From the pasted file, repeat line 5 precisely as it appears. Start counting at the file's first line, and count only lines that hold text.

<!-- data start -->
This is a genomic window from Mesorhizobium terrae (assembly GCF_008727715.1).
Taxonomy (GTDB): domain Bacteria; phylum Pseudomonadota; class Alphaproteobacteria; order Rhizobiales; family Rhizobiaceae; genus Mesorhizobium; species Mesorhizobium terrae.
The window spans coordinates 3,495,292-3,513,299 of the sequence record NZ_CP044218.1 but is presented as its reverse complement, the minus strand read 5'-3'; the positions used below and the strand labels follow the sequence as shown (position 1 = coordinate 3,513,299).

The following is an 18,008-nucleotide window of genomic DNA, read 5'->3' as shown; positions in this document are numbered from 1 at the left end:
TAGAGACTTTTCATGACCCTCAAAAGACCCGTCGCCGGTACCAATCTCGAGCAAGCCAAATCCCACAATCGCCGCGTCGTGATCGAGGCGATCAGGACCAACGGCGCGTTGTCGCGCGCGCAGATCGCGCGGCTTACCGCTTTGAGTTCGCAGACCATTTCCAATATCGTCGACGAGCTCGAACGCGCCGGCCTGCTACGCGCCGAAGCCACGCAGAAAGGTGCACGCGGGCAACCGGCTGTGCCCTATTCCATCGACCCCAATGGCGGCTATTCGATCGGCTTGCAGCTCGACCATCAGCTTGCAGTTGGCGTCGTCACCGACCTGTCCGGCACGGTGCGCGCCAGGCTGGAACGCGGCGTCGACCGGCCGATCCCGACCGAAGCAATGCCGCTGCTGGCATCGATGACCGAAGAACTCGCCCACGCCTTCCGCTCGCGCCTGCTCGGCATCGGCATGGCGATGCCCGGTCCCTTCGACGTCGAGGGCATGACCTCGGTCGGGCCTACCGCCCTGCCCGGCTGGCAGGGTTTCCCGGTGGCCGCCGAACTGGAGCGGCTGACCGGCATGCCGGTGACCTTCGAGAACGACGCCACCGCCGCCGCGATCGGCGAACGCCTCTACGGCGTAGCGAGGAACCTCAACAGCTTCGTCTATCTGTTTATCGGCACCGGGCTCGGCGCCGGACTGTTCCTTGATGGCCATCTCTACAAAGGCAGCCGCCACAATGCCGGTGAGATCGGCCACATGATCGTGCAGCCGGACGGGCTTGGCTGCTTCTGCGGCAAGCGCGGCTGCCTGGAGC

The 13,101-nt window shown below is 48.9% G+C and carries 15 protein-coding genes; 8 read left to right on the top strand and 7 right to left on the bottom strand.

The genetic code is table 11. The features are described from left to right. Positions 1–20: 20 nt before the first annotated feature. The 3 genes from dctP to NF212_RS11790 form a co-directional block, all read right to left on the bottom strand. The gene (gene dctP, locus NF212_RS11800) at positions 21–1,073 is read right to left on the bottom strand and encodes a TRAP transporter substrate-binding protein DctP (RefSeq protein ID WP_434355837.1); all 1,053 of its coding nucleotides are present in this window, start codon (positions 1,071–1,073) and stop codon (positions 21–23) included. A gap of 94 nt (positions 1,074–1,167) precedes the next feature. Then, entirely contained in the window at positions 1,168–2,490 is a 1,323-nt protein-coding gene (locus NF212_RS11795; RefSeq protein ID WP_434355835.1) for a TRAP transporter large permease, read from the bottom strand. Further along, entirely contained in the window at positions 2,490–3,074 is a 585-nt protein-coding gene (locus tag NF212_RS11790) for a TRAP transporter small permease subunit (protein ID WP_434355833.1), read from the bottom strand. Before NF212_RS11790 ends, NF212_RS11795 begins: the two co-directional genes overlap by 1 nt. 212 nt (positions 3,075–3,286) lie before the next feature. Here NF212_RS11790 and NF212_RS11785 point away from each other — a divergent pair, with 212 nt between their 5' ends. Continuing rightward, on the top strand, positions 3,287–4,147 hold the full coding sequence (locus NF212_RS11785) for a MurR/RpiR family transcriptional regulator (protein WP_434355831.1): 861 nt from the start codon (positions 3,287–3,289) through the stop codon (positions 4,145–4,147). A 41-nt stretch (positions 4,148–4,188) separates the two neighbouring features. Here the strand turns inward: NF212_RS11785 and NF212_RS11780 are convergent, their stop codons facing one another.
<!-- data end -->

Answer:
TAGAGACTTTTCATGACCCTCAAAAGACCCGTCGCCGGTACCAATCTCGAGCAAGCCAAATCCCACAATCGCCGCGTCGTGATCGAGGCGATCAGGACCAACGGCGCGTTGTCGCGCGCGCAGATCGCGCGGCTTACCGCTTTGAGTTCGCAGACCATTTCCAATATCGTCGACGAGCTCGAACGCGCCGGCCTGCTACGCGCCGAAGCCACGCAGAAAGGTGCACGCGGGCAACCGGCTGTGCCCTATTCCATCGACCCCAATGGCGGCTATTCGATCGGCTTGCAGCTCGACCATCAGCTTGCAGTTGGCGTCGTCACCGACCTGTCCGGCACGGTGCGCGCCAGGCTGGAACGCGGCGTCGACCGGCCGATCCCGACCGAAGCAATGCCGCTGCTGGCATCGATGACCGAAGAACTCGCCCACGCCTTCCGCTCGCGCCTGCTCGGCATCGGCATGGCGATGCCCGGTCCCTTCGACGTCGAGGGCATGACCTCGGTCGGGCCTACCGCCCTGCCCGGCTGGCAGGGTTTCCCGGTGGCCGCCGAACTGGAGCGGCTGACCGGCATGCCGGTGACCTTCGAGAACGACGCCACCGCCGCCGCGATCGGCGAACGCCTCTACGGCGTAGCGAGGAACCTCAACAGCTTCGTCTATCTGTTTATCGGCACCGGGCTCGGCGCCGGACTGTTCCTTGATGGCCATCTCTACAAAGGCAGCCGCCACAATGCCGGTGAGATCGGCCACATGATCGTGCAGCCGGACGGGCTTGGCTGCTTCTGCGGCAAGCGCGGCTGCCTGGAGC